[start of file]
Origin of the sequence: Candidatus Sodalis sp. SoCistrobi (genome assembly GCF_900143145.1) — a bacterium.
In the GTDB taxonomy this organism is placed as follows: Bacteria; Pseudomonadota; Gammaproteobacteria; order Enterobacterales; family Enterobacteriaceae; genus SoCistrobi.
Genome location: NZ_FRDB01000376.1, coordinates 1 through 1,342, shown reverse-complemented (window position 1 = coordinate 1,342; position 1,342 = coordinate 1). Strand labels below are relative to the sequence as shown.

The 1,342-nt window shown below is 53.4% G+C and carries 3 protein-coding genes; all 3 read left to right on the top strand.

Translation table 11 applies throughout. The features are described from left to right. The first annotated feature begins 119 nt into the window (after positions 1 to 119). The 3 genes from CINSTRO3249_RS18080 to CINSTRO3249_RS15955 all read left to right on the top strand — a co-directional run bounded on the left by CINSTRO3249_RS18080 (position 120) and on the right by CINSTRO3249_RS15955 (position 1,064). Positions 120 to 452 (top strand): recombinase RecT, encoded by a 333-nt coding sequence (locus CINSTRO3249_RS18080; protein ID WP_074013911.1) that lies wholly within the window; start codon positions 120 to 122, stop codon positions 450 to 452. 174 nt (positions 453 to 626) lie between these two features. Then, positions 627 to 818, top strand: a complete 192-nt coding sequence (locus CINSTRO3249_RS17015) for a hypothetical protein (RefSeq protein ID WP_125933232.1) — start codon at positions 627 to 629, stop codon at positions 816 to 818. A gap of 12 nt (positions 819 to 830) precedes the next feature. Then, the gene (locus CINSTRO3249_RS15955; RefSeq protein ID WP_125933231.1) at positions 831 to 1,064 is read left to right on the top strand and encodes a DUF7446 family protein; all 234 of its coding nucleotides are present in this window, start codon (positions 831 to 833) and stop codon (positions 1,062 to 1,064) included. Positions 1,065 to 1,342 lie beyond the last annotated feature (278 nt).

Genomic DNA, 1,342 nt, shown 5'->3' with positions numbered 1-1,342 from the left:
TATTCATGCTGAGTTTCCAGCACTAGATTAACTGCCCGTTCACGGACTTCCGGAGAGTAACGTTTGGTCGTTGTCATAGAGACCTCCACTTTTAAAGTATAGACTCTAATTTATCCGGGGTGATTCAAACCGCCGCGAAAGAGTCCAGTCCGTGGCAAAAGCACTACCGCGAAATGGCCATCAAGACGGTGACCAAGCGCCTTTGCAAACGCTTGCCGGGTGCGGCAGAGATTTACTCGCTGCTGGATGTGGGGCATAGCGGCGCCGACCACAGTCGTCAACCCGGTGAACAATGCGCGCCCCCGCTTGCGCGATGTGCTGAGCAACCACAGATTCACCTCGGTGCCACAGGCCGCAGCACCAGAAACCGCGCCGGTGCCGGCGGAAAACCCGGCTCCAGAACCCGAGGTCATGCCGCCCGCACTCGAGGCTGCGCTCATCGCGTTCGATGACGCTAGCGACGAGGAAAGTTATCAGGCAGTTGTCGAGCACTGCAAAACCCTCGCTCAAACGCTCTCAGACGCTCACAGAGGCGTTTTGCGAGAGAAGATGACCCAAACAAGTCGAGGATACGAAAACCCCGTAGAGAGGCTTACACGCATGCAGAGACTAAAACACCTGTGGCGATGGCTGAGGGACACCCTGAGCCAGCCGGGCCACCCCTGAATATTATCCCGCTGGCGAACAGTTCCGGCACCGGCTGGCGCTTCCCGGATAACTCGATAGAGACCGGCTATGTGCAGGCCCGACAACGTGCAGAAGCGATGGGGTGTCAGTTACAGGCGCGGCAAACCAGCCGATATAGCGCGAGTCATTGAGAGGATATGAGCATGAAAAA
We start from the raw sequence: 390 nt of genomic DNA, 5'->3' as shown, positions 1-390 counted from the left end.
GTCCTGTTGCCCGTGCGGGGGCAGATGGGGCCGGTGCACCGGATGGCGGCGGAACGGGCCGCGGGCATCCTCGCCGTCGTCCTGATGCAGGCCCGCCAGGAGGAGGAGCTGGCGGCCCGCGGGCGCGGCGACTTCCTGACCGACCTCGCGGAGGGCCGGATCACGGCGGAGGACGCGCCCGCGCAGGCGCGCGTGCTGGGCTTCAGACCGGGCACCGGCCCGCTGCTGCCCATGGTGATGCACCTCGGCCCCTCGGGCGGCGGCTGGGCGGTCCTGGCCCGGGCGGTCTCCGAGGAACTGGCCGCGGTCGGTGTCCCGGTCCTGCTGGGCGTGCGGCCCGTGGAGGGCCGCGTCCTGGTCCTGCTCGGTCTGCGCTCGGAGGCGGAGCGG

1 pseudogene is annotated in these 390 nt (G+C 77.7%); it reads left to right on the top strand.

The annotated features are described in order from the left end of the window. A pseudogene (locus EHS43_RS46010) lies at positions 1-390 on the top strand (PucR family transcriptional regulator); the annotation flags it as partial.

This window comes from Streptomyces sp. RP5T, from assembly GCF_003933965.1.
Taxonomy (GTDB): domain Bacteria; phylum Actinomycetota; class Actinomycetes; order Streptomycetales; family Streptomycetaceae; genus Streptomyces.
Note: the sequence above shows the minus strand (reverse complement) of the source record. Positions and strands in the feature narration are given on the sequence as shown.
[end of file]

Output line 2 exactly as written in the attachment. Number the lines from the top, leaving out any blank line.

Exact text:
In the GTDB taxonomy this organism is placed as follows: Bacteria; Pseudomonadota; Gammaproteobacteria; order Enterobacterales; family Enterobacteriaceae; genus SoCistrobi.